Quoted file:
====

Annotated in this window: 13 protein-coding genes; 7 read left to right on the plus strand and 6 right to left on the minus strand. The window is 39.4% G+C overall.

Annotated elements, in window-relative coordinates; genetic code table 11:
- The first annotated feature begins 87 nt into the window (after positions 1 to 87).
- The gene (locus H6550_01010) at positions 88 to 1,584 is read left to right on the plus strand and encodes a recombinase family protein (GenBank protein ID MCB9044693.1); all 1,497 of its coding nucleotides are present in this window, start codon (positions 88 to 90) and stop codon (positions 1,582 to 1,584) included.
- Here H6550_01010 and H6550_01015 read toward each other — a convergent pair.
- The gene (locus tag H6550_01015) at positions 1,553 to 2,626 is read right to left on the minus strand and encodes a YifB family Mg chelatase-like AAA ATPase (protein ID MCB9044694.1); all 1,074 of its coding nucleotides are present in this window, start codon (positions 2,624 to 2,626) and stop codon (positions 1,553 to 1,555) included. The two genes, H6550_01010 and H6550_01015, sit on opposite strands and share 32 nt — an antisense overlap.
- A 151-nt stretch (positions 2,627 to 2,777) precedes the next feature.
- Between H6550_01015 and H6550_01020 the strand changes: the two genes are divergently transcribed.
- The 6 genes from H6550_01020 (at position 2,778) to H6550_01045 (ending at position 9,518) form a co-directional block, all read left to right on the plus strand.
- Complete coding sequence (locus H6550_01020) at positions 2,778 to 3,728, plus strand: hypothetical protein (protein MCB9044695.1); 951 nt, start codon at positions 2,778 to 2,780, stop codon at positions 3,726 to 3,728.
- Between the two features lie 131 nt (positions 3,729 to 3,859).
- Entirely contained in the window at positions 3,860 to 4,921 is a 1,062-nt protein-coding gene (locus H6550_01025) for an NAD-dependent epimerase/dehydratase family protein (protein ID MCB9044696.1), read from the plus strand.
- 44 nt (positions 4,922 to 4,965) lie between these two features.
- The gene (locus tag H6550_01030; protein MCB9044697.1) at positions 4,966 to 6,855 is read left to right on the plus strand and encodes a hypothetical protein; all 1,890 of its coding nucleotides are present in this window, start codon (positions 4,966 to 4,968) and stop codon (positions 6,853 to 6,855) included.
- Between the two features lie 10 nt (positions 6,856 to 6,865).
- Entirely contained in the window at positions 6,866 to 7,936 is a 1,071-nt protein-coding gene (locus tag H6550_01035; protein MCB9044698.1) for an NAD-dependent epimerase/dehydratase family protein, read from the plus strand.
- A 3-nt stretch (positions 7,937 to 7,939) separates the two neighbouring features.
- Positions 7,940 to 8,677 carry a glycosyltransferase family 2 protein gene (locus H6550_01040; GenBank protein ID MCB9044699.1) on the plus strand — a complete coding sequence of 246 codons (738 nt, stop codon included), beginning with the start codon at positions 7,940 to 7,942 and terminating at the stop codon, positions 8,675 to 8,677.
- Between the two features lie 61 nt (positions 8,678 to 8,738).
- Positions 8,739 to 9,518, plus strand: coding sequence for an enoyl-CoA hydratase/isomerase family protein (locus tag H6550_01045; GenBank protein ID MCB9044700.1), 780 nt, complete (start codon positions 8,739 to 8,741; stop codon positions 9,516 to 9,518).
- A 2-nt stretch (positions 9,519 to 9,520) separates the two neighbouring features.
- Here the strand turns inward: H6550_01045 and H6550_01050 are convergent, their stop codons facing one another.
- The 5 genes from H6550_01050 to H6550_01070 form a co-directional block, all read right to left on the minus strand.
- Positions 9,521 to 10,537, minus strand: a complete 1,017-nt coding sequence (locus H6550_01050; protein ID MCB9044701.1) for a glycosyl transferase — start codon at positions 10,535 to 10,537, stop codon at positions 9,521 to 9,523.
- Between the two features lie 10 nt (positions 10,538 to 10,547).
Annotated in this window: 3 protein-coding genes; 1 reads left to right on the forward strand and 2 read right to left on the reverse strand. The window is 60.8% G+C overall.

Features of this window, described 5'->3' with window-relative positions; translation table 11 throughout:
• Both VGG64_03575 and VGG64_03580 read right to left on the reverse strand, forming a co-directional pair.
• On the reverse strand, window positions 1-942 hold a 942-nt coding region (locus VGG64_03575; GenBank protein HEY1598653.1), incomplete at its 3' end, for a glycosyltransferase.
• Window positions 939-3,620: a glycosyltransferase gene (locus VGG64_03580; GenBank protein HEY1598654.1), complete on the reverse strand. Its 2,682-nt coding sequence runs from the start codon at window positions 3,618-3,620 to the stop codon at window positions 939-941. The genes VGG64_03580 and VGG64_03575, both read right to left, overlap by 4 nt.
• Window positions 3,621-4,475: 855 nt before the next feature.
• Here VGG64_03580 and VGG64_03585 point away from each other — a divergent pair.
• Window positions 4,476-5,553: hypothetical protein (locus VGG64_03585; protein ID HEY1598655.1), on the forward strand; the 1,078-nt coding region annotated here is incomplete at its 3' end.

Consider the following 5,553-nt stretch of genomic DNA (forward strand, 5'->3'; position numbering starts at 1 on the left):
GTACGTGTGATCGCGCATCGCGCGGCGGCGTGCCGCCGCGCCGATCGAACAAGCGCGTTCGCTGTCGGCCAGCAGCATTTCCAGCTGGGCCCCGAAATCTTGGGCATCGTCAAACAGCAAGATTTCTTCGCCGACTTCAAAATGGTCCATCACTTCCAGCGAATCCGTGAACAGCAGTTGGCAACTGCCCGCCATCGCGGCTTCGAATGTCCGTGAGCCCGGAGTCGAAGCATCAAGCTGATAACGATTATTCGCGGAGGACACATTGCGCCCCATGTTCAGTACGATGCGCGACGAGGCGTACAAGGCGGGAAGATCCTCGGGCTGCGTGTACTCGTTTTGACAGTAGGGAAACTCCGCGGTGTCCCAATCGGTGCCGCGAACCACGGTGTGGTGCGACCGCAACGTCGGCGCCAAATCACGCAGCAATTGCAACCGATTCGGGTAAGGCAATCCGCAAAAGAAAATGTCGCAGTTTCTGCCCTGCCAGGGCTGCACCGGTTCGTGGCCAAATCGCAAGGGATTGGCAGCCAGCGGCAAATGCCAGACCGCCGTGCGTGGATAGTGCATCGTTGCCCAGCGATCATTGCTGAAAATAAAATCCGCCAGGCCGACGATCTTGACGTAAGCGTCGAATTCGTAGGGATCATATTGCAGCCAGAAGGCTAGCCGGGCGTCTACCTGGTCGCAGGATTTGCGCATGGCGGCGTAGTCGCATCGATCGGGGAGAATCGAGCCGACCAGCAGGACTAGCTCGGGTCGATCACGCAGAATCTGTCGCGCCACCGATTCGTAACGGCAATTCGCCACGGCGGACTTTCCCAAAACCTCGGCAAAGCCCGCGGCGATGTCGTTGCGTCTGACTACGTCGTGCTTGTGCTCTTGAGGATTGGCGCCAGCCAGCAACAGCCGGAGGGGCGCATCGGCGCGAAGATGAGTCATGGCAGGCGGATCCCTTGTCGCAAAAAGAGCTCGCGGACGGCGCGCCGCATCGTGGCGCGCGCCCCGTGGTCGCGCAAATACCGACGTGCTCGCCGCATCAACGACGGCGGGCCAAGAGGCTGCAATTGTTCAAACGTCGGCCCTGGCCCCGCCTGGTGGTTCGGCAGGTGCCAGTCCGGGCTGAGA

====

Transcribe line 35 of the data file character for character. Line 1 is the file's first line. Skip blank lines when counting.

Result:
GTACGTGTGATCGCGCATCGCGCGGCGGCGTGCCGCCGCGCCGATCGAACAAGCGCGTTCGCTGTCGGCCAGCAGCATTTCCAGCTGGGCCCCGAAATCTTGGGCATCGTCAAACAGCAAGATTTCTTCGCCGACTTCAAAATGGTCCATCACTTCCAGCGAATCCGTGAACAGCAGTTGGCAACTGCCCGCCATCGCGGCTTCGAATGTCCGTGAGCCCGGAGTCGAAGCATCAAGCTGATAACGATTATTCGCGGAGGACACATTGCGCCCCATGTTCAGTACGATGCGCGACGAGGCGTACAAGGCGGGAAGATCCTCGGGCTGCGTGTACTCGTTTTGACAGTAGGGAAACTCCGCGGTGTCCCAATCGGTGCCGCGAACCACGGTGTGGTGCGACCGCAACGTCGGCGCCAAATCACGCAGCAATTGCAACCGATTCGGGTAAGGCAATCCGCAAAAGAAAATGTCGCAGTTTCTGCCCTGCCAGGGCTGCACCGGTTCGTGGCCAAATCGCAAGGGATTGGCAGCCAGCGGCAAATGCCAGACCGCCGTGCGTGGATAGTGCATCGTTGCCCAGCGATCATTGCTGAAAATAAAATCCGCCAGGCCGACGATCTTGACGTAAGCGTCGAATTCGTAGGGATCATATTGCAGCCAGAAGGCTAGCCGGGCGTCTACCTGGTCGCAGGATTTGCGCATGGCGGCGTAGTCGCATCGATCGGGGAGAATCGAGCCGACCAGCAGGACTAGCTCGGGTCGATCACGCAGAATCTGTCGCGCCACCGATTCGTAACGGCAATTCGCCACGGCGGACTTTCCCAAAACCTCGGCAAAGCCCGCGGCGATGTCGTTGCGTCTGACTACGTCGTGCTTGTGCTCTTGAGGATTGGCGCCAGCCAGCAACAGCCGGAGGGGCGCATCGGCGCGAAGATGAGTCATGGCAGGCGGATCCCTTGTCGCAAAAAGAGCTCGCGGACGGCGCGCCGCATCGTGGCGCGCGCCCCGTGGTCGCGCAAATACCGACGTGCTCGCCGCATCAACGACGGCGGGCCAAGAGGCTGCAATTGTTCAAACGTCGGCCCTGGCCCCGCCTGGTGGTTCGGCAGGTGCCAGTCCGGGCTGAGA